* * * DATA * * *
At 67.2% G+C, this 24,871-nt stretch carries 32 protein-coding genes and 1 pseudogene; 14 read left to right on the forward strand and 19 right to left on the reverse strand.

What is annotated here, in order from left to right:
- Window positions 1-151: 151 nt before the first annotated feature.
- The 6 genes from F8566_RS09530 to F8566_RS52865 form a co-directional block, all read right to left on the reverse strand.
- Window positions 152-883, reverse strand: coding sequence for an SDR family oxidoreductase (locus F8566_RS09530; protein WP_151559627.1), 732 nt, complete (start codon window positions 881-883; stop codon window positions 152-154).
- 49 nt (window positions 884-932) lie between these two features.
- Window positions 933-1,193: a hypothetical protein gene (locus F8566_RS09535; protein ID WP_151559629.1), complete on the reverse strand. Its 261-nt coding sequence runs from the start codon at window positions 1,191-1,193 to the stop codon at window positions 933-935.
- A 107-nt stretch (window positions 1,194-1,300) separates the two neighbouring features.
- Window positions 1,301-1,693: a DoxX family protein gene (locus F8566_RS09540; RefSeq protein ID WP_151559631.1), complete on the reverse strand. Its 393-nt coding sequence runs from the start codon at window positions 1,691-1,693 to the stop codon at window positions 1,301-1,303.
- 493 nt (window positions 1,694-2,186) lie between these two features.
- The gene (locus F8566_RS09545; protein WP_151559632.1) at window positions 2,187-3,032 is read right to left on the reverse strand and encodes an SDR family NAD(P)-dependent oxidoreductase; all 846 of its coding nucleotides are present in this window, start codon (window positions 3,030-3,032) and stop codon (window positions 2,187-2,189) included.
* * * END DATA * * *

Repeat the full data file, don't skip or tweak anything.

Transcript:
At 67.2% G+C, this 24,871-nt stretch carries 32 protein-coding genes and 1 pseudogene; 14 read left to right on the forward strand and 19 right to left on the reverse strand.

What is annotated here, in order from left to right:
- Window positions 1-151: 151 nt before the first annotated feature.
- The 6 genes from F8566_RS09530 to F8566_RS52865 form a co-directional block, all read right to left on the reverse strand.
- Window positions 152-883, reverse strand: coding sequence for an SDR family oxidoreductase (locus F8566_RS09530; protein WP_151559627.1), 732 nt, complete (start codon window positions 881-883; stop codon window positions 152-154).
- 49 nt (window positions 884-932) lie between these two features.
- Window positions 933-1,193: a hypothetical protein gene (locus F8566_RS09535; protein ID WP_151559629.1), complete on the reverse strand. Its 261-nt coding sequence runs from the start codon at window positions 1,191-1,193 to the stop codon at window positions 933-935.
- A 107-nt stretch (window positions 1,194-1,300) separates the two neighbouring features.
- Window positions 1,301-1,693: a DoxX family protein gene (locus F8566_RS09540; RefSeq protein ID WP_151559631.1), complete on the reverse strand. Its 393-nt coding sequence runs from the start codon at window positions 1,691-1,693 to the stop codon at window positions 1,301-1,303.
- 493 nt (window positions 1,694-2,186) lie between these two features.
- The gene (locus F8566_RS09545; protein WP_151559632.1) at window positions 2,187-3,032 is read right to left on the reverse strand and encodes an SDR family NAD(P)-dependent oxidoreductase; all 846 of its coding nucleotides are present in this window, start codon (window positions 3,030-3,032) and stop codon (window positions 2,187-2,189) included.